So it's late at night, I'm not feeling that well, and I'm asked by the BBC to comment on Michael Gove's proposals to return to O Levels with Toby Young. He and I do have 'history'; whenever he takes a chance, he has a pop at me
. Furthermore, Gove's proposals about returning to O Levels do really worry me.
I felt drowned out by Toby's irrelevant drivel about England slipping down the world league tables; this -- this simply wasn't the topic for discussion and yet it was the only thing he was able to talk about -- and wanted to stress the point that returning to O Levels will be a disaster if it happens. I am particularly concerned about right-wingers like Michael Gove and Toby holding up Singapore as a shining example of good practice when we all now that it is what one might politely call an "autocratic" state but, as I say on air, it could be more accurately described as a fascist one
; dissenting voices are regularly silenced, and you can get jailed for very minor infringements of the law. The education system there clearly is there to prop up what is a corrupt regime; it may be very nice to visit as a tourist, but living there is clearly another matter entirely. Of course, if we had a fascist state here, we almost certainly would get better exam results than we currently do, but fortunately, we live in a democracy where you're allowed to air your views and express your emotions without the fear of being carted off by the secret police. Children here have to learn to negotiate and deal with the freedoms they have partly in school; we no longer can beat children or imprison them for minor misdemeanours. This is as it should be.
I still stand by the points I was making on the BBC news channel about O Levels being a totally inadequate exam and don't, at this point, feel that bad about my "robust" delivery. Some people liked it, others hated it; whatever you think, it makes for quite lively TV. But I notice that the right-wing are after me on this one; I've even got Guido Fawkes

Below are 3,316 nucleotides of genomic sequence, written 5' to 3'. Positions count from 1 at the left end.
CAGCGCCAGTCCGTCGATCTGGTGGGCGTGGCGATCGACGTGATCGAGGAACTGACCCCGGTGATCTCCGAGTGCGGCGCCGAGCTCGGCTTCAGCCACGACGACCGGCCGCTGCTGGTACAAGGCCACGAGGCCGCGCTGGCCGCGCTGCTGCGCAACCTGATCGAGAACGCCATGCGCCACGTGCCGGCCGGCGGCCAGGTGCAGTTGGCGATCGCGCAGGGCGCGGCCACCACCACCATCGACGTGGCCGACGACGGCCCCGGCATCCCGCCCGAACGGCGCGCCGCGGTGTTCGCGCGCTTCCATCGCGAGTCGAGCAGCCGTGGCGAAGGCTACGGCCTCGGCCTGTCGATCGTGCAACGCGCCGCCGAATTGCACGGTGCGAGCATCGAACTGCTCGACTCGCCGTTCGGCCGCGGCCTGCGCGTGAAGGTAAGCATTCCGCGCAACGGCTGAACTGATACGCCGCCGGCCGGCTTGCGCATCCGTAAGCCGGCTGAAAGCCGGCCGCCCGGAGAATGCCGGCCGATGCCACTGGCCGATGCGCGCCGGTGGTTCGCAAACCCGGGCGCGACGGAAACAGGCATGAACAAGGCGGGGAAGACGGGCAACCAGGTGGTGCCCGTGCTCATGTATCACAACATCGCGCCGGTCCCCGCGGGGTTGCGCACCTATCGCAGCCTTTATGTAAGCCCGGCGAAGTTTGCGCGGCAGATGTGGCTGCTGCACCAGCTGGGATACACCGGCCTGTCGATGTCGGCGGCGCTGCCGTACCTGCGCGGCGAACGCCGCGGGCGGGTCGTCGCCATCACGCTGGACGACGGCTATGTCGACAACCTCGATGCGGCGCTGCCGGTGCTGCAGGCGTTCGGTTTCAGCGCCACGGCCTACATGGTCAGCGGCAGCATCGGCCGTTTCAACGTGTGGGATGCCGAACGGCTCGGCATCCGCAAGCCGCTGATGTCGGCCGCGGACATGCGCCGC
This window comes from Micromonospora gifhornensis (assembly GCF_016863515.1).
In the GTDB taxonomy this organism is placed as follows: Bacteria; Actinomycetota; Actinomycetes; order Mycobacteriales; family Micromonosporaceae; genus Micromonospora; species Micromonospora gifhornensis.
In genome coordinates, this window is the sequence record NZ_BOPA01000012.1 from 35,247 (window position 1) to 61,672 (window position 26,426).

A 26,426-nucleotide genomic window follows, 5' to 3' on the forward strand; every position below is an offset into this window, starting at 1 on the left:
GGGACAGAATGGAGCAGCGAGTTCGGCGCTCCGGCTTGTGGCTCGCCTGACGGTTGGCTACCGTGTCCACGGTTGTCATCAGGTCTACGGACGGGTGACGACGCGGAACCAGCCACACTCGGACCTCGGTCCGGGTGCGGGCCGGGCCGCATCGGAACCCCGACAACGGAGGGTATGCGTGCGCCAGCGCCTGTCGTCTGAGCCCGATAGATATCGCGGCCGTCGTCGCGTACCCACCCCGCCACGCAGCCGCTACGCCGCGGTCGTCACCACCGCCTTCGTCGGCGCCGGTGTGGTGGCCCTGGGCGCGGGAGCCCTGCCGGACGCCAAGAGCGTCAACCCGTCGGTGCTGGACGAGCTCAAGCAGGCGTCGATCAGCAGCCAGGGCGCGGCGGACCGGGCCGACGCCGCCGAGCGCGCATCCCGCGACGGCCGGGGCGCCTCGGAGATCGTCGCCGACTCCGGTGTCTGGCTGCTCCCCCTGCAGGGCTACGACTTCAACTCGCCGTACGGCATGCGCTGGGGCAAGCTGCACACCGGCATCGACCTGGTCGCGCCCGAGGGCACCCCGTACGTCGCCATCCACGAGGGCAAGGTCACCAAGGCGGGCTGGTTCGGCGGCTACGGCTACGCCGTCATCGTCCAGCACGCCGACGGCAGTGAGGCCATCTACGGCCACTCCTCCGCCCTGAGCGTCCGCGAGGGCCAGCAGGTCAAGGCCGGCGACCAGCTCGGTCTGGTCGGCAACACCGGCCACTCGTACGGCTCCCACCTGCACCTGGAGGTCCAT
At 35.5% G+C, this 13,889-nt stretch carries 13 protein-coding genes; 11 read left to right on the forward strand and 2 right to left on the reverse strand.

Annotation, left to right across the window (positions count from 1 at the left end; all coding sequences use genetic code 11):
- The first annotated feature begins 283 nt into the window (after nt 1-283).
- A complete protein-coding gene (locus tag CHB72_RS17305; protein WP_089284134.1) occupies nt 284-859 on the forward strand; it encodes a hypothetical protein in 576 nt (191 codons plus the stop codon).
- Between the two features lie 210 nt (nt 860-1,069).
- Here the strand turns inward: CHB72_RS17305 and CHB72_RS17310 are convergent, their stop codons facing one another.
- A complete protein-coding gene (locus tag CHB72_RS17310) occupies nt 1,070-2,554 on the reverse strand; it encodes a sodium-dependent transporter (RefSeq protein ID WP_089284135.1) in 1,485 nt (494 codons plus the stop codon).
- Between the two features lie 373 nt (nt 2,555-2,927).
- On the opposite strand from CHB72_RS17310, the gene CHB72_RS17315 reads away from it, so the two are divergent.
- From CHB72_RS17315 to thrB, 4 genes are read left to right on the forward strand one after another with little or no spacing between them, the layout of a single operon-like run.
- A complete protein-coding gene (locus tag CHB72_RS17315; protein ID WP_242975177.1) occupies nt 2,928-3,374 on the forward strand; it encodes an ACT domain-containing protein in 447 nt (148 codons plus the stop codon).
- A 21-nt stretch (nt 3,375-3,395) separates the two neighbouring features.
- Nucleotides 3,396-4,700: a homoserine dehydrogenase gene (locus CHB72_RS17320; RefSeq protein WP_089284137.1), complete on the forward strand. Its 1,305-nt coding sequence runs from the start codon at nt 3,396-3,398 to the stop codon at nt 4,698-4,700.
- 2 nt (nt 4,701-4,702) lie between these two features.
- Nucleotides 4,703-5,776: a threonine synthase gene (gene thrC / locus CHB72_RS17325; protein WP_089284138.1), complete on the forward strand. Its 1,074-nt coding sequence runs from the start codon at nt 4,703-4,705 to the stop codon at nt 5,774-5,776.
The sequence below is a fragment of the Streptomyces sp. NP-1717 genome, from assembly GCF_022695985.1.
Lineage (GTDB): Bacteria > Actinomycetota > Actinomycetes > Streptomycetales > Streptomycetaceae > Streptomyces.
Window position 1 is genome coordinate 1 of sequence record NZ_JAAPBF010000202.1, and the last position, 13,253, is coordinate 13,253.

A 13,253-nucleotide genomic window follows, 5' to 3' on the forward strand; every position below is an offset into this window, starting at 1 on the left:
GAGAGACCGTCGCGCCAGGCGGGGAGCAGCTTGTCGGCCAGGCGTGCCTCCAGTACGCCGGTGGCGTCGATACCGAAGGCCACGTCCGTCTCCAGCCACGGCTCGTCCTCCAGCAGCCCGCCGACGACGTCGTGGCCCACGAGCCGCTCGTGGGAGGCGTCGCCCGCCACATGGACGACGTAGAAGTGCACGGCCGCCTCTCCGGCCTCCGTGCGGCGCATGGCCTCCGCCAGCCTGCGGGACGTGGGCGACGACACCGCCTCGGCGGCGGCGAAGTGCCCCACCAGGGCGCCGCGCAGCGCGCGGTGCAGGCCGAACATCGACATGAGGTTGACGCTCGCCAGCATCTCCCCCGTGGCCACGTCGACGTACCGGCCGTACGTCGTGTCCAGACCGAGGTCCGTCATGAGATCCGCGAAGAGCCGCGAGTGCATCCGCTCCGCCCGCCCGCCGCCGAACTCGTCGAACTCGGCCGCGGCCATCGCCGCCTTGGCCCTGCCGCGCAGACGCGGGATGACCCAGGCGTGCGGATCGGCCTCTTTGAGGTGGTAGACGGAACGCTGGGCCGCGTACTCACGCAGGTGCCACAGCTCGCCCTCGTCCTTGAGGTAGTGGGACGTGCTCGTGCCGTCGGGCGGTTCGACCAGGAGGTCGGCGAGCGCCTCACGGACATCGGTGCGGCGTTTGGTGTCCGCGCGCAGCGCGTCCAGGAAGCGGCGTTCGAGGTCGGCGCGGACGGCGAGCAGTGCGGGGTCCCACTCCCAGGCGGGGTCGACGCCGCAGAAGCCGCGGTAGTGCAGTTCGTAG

and the Toadmeister himself
blogging about me! I made no personal remarks, I was just trying to stick to the argument; my tone, yes, was an angry one, but I feel passionate about this issue and feel that dissenting voices are being drowned out in the media. Especially, the voices of teachers. The relentless attack on our profession is utterly depressing and I feel totally demoralised by them; yes, I do feel angry, very angry at this miserable government's policies and all of its cheerleaders for relentlessly saying that we're rubbish. Can you give us a break?
I represent no organisation, I'm certainly no hired 'union' hand and certainly wouldn't describe myself as left wing; as Guido Fawkes says I once sent my child to a private school and I supported my local school becoming an academy. What worries me the most at the moment is the way we assess our children; GCSEs could be so much better and do need to be stripped down. Personally, I think teacher-assessment would be much better at 16; teachers are best placed to assess the whole child, not just the very narrow range of skills that GCSEs assess; O Levels, without the coursework element or the assessment of things like speaking and listening skills, are far, far narrower than our existing GCSEs. We need give the power to teachers to assess how our children are doing in all spheres: their problem-solving skills, their initiative, their ability to come up with new ideas, their creativity. This is best done within the context of the classroom and in a "non-threatening" atmosphere so that these assessments can be used to improve a child's skills. This is what the Finnish do, and have the top performing education system in the world as a consequence.